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Theodore Roosevelt (1858–1919). Through the Brazilian Wilderness. 1914.

Page 134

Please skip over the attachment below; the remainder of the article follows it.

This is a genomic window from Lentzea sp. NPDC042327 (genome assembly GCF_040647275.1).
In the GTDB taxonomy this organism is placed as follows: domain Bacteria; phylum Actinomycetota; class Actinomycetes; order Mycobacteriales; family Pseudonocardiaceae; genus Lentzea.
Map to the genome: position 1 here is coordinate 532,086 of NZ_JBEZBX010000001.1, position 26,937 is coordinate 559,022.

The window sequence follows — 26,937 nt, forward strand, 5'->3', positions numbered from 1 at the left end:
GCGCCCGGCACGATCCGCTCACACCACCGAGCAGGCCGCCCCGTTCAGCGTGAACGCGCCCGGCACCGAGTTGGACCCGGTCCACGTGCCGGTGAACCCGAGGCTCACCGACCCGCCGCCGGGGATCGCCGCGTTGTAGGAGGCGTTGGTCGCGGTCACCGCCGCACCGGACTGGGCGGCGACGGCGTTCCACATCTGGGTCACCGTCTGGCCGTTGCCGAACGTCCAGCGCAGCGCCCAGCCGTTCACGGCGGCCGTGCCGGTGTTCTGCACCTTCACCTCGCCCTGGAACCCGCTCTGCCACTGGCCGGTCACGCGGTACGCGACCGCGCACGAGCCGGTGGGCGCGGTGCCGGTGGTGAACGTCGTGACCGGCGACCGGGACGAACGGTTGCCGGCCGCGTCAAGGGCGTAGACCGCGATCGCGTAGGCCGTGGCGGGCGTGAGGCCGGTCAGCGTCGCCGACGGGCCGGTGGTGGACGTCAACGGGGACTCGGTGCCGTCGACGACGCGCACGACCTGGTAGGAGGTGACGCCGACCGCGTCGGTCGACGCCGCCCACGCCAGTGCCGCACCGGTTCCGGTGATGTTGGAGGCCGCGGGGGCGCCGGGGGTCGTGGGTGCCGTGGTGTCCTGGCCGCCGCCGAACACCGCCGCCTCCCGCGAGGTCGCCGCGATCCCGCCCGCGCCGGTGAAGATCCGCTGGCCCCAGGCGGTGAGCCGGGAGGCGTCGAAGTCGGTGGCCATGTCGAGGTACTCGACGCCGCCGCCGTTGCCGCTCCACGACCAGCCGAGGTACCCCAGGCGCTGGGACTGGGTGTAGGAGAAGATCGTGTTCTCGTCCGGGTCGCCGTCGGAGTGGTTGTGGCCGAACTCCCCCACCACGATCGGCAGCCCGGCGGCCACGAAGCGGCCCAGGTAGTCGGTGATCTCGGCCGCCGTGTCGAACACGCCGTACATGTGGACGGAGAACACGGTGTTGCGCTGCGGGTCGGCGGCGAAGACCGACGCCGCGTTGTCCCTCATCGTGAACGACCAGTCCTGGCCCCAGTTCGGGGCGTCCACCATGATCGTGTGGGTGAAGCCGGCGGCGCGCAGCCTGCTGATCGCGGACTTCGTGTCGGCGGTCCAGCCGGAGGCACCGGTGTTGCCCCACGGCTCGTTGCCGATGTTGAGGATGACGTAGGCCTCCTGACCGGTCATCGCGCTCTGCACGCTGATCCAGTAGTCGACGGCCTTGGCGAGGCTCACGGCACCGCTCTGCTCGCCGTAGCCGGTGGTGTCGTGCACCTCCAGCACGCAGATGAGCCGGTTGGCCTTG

the first time, the Juruena and the Gy-Paran&á, two important affluents of the Tapajos and the Madeira respectively. The Tapajos and the Madeira, like the Orinoco and Rio Negro, have been highways of travel for a couple of centuries. The Madeira (as later the Tapajos) was the chief means of ingress, a century and a half ago, to the little Portuguese settlements of this far interior region of Brazil; one of these little towns, named Matto Grosso, being the original capital of the province. It has long been abandoned by the government, and practically so by its inhabitants, the ruins of palace, fortress, and church now rising amid the rank tropical luxuriance of the wild forest. The mouths of the main affluents of these highway rivers were as a rule well known. But in many cases nothing but the mouth was known. The river itself was not known, and it was placed on the map by guesswork. Colonel Rondon found, for example, that the course of the Gy-Paran&á was put down on the map two degrees out of its proper place. He, with his party, was the first to find out its sources, the first to traverse its upper course, the first to map its length. He and his assistants performed a similar service for the Juruena, discovering the sources, discovering and descending some of the branches, and for the first time making a trustworthy map of the main river itself, until its junction with the Tapajos. Near the watershed between the Juruena and the Gy-Paran&á he established his farthest station to the westward, named José Bonofacio, after one of the chief republican patriots of Brazil. A couple of days’ march northwestward from this station, he in 1909 came across a part of the stream of a river